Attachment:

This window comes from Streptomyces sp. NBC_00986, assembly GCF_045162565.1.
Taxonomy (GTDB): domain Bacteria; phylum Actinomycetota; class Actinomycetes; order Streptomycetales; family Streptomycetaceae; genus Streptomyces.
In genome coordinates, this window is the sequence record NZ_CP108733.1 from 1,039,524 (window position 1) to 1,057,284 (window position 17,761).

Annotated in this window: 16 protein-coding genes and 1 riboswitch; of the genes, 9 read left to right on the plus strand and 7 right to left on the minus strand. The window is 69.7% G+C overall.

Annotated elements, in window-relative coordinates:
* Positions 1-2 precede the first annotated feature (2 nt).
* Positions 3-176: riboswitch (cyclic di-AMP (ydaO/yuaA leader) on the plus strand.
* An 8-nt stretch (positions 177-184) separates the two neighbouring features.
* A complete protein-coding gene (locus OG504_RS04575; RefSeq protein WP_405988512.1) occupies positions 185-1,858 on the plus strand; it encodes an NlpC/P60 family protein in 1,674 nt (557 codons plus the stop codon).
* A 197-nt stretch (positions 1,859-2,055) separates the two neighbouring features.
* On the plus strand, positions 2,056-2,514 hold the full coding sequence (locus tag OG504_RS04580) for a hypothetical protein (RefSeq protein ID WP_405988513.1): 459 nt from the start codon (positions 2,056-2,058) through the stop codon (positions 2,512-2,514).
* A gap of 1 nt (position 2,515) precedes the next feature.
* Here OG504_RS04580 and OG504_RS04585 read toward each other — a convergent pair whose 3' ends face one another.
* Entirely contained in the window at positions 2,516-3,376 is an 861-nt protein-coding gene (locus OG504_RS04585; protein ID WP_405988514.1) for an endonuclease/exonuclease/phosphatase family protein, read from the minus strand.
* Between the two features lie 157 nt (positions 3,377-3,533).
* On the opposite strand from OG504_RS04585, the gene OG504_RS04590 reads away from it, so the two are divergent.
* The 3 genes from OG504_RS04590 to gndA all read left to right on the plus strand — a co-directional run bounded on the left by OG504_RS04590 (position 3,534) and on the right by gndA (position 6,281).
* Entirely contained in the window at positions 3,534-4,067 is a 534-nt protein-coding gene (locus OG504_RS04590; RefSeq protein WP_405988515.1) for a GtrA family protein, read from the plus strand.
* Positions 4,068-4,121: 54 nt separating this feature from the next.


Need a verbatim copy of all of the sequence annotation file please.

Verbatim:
This window comes from Streptomyces sp. NBC_00986, assembly GCF_045162565.1.
Taxonomy (GTDB): domain Bacteria; phylum Actinomycetota; class Actinomycetes; order Streptomycetales; family Streptomycetaceae; genus Streptomyces.
In genome coordinates, this window is the sequence record NZ_CP108733.1 from 1,039,524 (window position 1) to 1,057,284 (window position 17,761).

Annotated in this window: 16 protein-coding genes and 1 riboswitch; of the genes, 9 read left to right on the plus strand and 7 right to left on the minus strand. The window is 69.7% G+C overall.

Annotated elements, in window-relative coordinates:
* Positions 1-2 precede the first annotated feature (2 nt).
* Positions 3-176: riboswitch (cyclic di-AMP (ydaO/yuaA leader) on the plus strand.
* An 8-nt stretch (positions 177-184) separates the two neighbouring features.
* A complete protein-coding gene (locus OG504_RS04575; RefSeq protein WP_405988512.1) occupies positions 185-1,858 on the plus strand; it encodes an NlpC/P60 family protein in 1,674 nt (557 codons plus the stop codon).
* A 197-nt stretch (positions 1,859-2,055) separates the two neighbouring features.
* On the plus strand, positions 2,056-2,514 hold the full coding sequence (locus tag OG504_RS04580) for a hypothetical protein (RefSeq protein ID WP_405988513.1): 459 nt from the start codon (positions 2,056-2,058) through the stop codon (positions 2,512-2,514).
* A gap of 1 nt (position 2,515) precedes the next feature.
* Here OG504_RS04580 and OG504_RS04585 read toward each other — a convergent pair whose 3' ends face one another.
* Entirely contained in the window at positions 2,516-3,376 is an 861-nt protein-coding gene (locus OG504_RS04585; protein ID WP_405988514.1) for an endonuclease/exonuclease/phosphatase family protein, read from the minus strand.
* Between the two features lie 157 nt (positions 3,377-3,533).
* On the opposite strand from OG504_RS04585, the gene OG504_RS04590 reads away from it, so the two are divergent.
* The 3 genes from OG504_RS04590 to gndA all read left to right on the plus strand — a co-directional run bounded on the left by OG504_RS04590 (position 3,534) and on the right by gndA (position 6,281).
* Entirely contained in the window at positions 3,534-4,067 is a 534-nt protein-coding gene (locus OG504_RS04590; RefSeq protein WP_405988515.1) for a GtrA family protein, read from the plus strand.
* Positions 4,068-4,121: 54 nt separating this feature from the next.